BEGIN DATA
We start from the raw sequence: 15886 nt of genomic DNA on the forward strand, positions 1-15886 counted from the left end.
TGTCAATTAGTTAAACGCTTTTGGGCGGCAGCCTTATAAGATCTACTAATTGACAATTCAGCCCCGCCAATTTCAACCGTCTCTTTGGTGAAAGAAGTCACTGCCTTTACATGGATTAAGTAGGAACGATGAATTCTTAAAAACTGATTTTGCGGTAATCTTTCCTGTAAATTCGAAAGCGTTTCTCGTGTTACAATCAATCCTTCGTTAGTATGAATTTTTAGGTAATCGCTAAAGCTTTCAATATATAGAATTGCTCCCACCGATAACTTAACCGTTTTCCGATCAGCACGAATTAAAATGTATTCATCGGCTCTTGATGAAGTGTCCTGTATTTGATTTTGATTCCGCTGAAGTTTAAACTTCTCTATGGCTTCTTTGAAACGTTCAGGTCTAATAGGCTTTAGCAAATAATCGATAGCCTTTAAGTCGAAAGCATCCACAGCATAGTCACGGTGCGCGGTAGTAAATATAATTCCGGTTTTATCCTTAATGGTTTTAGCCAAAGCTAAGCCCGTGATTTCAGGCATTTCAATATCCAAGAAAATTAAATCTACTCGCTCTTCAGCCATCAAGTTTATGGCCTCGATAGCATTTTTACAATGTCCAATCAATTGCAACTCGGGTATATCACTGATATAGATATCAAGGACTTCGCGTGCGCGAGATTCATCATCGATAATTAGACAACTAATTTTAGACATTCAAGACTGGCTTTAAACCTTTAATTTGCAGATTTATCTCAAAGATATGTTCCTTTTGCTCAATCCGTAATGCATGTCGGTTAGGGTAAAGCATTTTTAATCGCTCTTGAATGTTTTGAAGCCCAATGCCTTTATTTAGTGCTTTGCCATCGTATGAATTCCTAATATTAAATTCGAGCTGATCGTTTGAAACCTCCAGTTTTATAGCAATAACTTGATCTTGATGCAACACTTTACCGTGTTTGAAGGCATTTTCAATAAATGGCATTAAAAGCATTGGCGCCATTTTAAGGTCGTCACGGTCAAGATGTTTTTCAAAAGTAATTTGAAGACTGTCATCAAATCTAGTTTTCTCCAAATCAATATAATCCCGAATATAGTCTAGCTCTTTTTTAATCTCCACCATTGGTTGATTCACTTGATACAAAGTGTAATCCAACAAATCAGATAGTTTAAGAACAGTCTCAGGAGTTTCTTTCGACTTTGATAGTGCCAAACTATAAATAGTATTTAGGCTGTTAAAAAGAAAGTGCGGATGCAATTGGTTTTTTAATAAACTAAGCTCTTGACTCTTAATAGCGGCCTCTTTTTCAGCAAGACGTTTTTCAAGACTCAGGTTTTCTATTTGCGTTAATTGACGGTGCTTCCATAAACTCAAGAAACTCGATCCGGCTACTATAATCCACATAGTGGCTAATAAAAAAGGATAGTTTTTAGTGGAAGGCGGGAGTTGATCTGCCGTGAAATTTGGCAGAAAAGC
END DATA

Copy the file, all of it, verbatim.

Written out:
We start from the raw sequence: 15886 nt of genomic DNA on the forward strand, positions 1-15886 counted from the left end.
TGTCAATTAGTTAAACGCTTTTGGGCGGCAGCCTTATAAGATCTACTAATTGACAATTCAGCCCCGCCAATTTCAACCGTCTCTTTGGTGAAAGAAGTCACTGCCTTTACATGGATTAAGTAGGAACGATGAATTCTTAAAAACTGATTTTGCGGTAATCTTTCCTGTAAATTCGAAAGCGTTTCTCGTGTTACAATCAATCCTTCGTTAGTATGAATTTTTAGGTAATCGCTAAAGCTTTCAATATATAGAATTGCTCCCACCGATAACTTAACCGTTTTCCGATCAGCACGAATTAAAATGTATTCATCGGCTCTTGATGAAGTGTCCTGTATTTGATTTTGATTCCGCTGAAGTTTAAACTTCTCTATGGCTTCTTTGAAACGTTCAGGTCTAATAGGCTTTAGCAAATAATCGATAGCCTTTAAGTCGAAAGCATCCACAGCATAGTCACGGTGCGCGGTAGTAAATATAATTCCGGTTTTATCCTTAATGGTTTTAGCCAAAGCTAAGCCCGTGATTTCAGGCATTTCAATATCCAAGAAAATTAAATCTACTCGCTCTTCAGCCATCAAGTTTATGGCCTCGATAGCATTTTTACAATGTCCAATCAATTGCAACTCGGGTATATCACTGATATAGATATCAAGGACTTCGCGTGCGCGAGATTCATCATCGATAATTAGACAACTAATTTTAGACATTCAAGACTGGCTTTAAACCTTTAATTTGCAGATTTATCTCAAAGATATGTTCCTTTTGCTCAATCCGTAATGCATGTCGGTTAGGGTAAAGCATTTTTAATCGCTCTTGAATGTTTTGAAGCCCAATGCCTTTATTTAGTGCTTTGCCATCGTATGAATTCCTAATATTAAATTCGAGCTGATCGTTTGAAACCTCCAGTTTTATAGCAATAACTTGATCTTGATGCAACACTTTACCGTGTTTGAAGGCATTTTCAATAAATGGCATTAAAAGCATTGGCGCCATTTTAAGGTCGTCACGGTCAAGATGTTTTTCAAAAGTAATTTGAAGACTGTCATCAAATCTAGTTTTCTCCAAATCAATATAATCCCGAATATAGTCTAGCTCTTTTTTAATCTCCACCATTGGTTGATTCACTTGATACAAAGTGTAATCCAACAAATCAGATAGTTTAAGAACAGTCTCAGGAGTTTCTTTCGACTTTGATAGTGCCAAACTATAAATAGTATTTAGGCTGTTAAAAAGAAAGTGCGGATGCAATTGGTTTTTTAATAAACTAAGCTCTTGACTCTTAATAGCGGCCTCTTTTTCAGCAAGACGTTTTTCAAGACTCAGGTTTTCTATTTGCGTTAATTGACGGTGCTTCCATAAACTCAAGAAACTCGATCCGGCTACTATAATCCACATAGTGGCTAATAAAAAAGGATAGTTTTTAGTGGAAGGCGGGAGTTGATCTGCCGTGAAATTTGGCAGAAAAGC